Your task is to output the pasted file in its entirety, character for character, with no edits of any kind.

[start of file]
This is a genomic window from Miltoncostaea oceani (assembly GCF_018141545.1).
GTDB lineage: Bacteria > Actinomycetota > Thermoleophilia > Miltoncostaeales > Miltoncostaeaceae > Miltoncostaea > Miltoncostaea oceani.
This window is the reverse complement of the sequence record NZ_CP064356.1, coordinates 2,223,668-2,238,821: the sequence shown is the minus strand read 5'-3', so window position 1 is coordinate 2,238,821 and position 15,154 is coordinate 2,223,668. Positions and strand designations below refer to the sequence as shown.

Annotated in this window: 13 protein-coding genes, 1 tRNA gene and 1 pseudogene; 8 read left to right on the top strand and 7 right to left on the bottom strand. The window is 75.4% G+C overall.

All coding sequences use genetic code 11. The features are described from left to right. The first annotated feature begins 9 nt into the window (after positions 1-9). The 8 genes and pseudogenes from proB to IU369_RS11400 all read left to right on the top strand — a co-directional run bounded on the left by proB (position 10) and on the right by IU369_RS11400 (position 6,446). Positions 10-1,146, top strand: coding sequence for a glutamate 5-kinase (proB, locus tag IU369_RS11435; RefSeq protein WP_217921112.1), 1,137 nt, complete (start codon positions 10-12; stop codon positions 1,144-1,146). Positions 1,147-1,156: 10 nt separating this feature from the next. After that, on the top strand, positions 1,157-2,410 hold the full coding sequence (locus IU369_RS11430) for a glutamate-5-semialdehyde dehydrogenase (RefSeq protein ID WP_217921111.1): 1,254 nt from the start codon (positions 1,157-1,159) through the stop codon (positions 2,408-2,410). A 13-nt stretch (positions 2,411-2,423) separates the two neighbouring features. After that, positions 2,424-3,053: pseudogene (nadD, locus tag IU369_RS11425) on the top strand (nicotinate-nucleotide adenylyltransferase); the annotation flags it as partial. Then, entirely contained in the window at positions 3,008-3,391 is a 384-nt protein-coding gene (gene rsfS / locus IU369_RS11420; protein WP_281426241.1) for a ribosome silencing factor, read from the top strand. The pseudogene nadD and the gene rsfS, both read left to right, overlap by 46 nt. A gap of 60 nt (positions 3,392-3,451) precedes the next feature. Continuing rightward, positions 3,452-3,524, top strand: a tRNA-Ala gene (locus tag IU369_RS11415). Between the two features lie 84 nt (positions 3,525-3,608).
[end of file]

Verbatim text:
This is a genomic window from Miltoncostaea oceani (assembly GCF_018141545.1).
GTDB lineage: Bacteria > Actinomycetota > Thermoleophilia > Miltoncostaeales > Miltoncostaeaceae > Miltoncostaea > Miltoncostaea oceani.
This window is the reverse complement of the sequence record NZ_CP064356.1, coordinates 2,223,668-2,238,821: the sequence shown is the minus strand read 5'-3', so window position 1 is coordinate 2,238,821 and position 15,154 is coordinate 2,223,668. Positions and strand designations below refer to the sequence as shown.

Annotated in this window: 13 protein-coding genes, 1 tRNA gene and 1 pseudogene; 8 read left to right on the top strand and 7 right to left on the bottom strand. The window is 75.4% G+C overall.

All coding sequences use genetic code 11. The features are described from left to right. The first annotated feature begins 9 nt into the window (after positions 1-9). The 8 genes and pseudogenes from proB to IU369_RS11400 all read left to right on the top strand — a co-directional run bounded on the left by proB (position 10) and on the right by IU369_RS11400 (position 6,446). Positions 10-1,146, top strand: coding sequence for a glutamate 5-kinase (proB, locus tag IU369_RS11435; RefSeq protein WP_217921112.1), 1,137 nt, complete (start codon positions 10-12; stop codon positions 1,144-1,146). Positions 1,147-1,156: 10 nt separating this feature from the next. After that, on the top strand, positions 1,157-2,410 hold the full coding sequence (locus IU369_RS11430) for a glutamate-5-semialdehyde dehydrogenase (RefSeq protein ID WP_217921111.1): 1,254 nt from the start codon (positions 1,157-1,159) through the stop codon (positions 2,408-2,410). A 13-nt stretch (positions 2,411-2,423) separates the two neighbouring features. After that, positions 2,424-3,053: pseudogene (nadD, locus tag IU369_RS11425) on the top strand (nicotinate-nucleotide adenylyltransferase); the annotation flags it as partial. Then, entirely contained in the window at positions 3,008-3,391 is a 384-nt protein-coding gene (gene rsfS / locus IU369_RS11420; protein WP_281426241.1) for a ribosome silencing factor, read from the top strand. The pseudogene nadD and the gene rsfS, both read left to right, overlap by 46 nt. A gap of 60 nt (positions 3,392-3,451) precedes the next feature. Continuing rightward, positions 3,452-3,524, top strand: a tRNA-Ala gene (locus tag IU369_RS11415). Between the two features lie 84 nt (positions 3,525-3,608).